GVA is the only school in the Stanislaus County area based on the research of Dr. William Glasser, providing parents and children with expanded choices in the types of educational opportunities that are available within the public school system, creating new professional opportunities for teachers, and encouraging the use of different and innovative teaching methods.
A Glasser Quality School has two tenets that define it as such: Choice Theory and the Competency Based Classroom. Choice theory is a theory of internal behavioral control that stresses 7 positive and connecting habits (caring, contributing, befriending, listening, encouraging, trusting and supporting) while teaching students to avoid harmful habits (judging, nagging, rewarding to control, criticizing, blaming, complaining and punishing). William Glasser, M.D. aptly describes the application of Choice Theory in a school setting in his seminal book, The Quality School.
Choice Theory is the basis for determining the model of interaction between all members of the school community. Choice Theory helps us define our interactions (including times of instruction, student discipline, training) as relationship based, contrasted to external control or coercion. It will allow us to provide a non-threatening, safe school where the students feel loved and cared for, creating an optimal environment where learning can take place. This environment, coupled with GVS, allows us to meet the goal of a Competency Based Classroom ("CBC"). A CBC, in essence, expects all students to do quality work, demonstrating competency in their learning. In a CBC, the students enjoy measurable continuous improvement through concurrent and self-evaluation. The students can show and explain where their learning matches up to the State Standards and staff has moved from student work that is just “good enough” to “quality work” that meets and exceeds the standards. School becomes a joyful place to be where fun becomes the genuine reward for learning.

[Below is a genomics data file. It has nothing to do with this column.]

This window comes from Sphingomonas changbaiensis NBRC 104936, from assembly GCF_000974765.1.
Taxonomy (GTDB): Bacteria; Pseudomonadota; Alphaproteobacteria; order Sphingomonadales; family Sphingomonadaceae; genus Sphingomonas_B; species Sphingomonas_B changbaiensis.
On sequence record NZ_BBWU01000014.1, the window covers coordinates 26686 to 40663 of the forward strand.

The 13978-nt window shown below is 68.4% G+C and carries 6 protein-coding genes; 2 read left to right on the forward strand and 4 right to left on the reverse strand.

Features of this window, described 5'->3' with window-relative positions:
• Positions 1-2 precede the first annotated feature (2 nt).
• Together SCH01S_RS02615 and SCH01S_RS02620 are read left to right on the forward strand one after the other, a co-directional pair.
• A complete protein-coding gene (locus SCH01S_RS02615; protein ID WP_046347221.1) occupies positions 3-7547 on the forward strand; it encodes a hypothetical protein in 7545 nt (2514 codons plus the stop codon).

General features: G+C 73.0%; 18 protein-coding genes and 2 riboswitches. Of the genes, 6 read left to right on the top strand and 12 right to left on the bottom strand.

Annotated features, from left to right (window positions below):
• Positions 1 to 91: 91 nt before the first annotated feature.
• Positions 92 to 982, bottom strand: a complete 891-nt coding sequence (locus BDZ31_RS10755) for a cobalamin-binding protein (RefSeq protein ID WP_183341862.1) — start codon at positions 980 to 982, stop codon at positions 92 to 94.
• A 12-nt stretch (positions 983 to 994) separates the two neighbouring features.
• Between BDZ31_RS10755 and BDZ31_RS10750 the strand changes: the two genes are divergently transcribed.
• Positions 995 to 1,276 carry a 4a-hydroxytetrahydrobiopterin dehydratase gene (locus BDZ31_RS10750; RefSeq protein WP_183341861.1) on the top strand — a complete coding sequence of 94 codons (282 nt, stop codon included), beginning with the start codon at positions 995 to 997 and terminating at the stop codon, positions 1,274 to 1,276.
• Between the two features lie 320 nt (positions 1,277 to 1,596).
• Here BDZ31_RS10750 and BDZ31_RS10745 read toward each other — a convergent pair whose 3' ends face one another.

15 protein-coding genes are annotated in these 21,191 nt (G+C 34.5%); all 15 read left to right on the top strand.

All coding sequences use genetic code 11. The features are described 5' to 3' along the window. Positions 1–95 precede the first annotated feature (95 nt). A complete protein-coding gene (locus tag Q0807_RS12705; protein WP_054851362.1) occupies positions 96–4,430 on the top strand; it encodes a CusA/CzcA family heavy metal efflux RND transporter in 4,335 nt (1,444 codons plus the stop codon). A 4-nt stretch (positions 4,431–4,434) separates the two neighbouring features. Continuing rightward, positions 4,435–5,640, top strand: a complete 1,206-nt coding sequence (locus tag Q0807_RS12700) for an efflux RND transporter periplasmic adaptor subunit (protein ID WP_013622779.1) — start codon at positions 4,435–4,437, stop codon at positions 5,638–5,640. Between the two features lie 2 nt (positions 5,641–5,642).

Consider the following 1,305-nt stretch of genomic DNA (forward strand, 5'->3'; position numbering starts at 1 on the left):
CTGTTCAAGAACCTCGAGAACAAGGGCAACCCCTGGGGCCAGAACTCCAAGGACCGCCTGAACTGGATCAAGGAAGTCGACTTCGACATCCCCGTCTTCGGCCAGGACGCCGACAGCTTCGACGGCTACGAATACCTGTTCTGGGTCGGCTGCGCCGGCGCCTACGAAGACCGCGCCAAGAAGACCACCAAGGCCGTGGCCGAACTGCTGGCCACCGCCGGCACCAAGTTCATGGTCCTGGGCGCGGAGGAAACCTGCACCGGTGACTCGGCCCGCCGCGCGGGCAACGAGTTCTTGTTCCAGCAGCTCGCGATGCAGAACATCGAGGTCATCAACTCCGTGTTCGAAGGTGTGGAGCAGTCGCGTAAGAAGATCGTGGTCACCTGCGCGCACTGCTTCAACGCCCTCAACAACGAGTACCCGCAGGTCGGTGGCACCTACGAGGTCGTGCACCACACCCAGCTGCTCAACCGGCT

The motto of Great Valley Academy is that children will be safe, loved and learning. Emotionally secure people learn best.
The work of William Glasser, M.D. as described in his book The Quality School underpins the social-emotional aspects of our model. Recent neurobiological findings support the tenets of Choice Theory as articulated by Dr. Glasser. In The Quality School, Dr. Glasser asserts that relevant and meaningful information should be taught in school in a non-threatening environment that emphasizes relationships. Current thinking in neurophysiology supports this stance. It appears that memory is a function of breadth of synaptic distribution and a function of frequency of stimulation of networks of synaptic associations. Connection or relevance to other “meaningful” experiences is therefore a key to memory and learning. As networks of “linked” synapses are reinforced fewer stimuli tend to activate whole networks. This is the reason certain sensations bring to memory whole floods of rich memories. One attends to that which is relevant and relevance is a function of worldview. One's worldview is largely a function of culture and thus a strong well-defined character education curriculum is the third foundation of our model.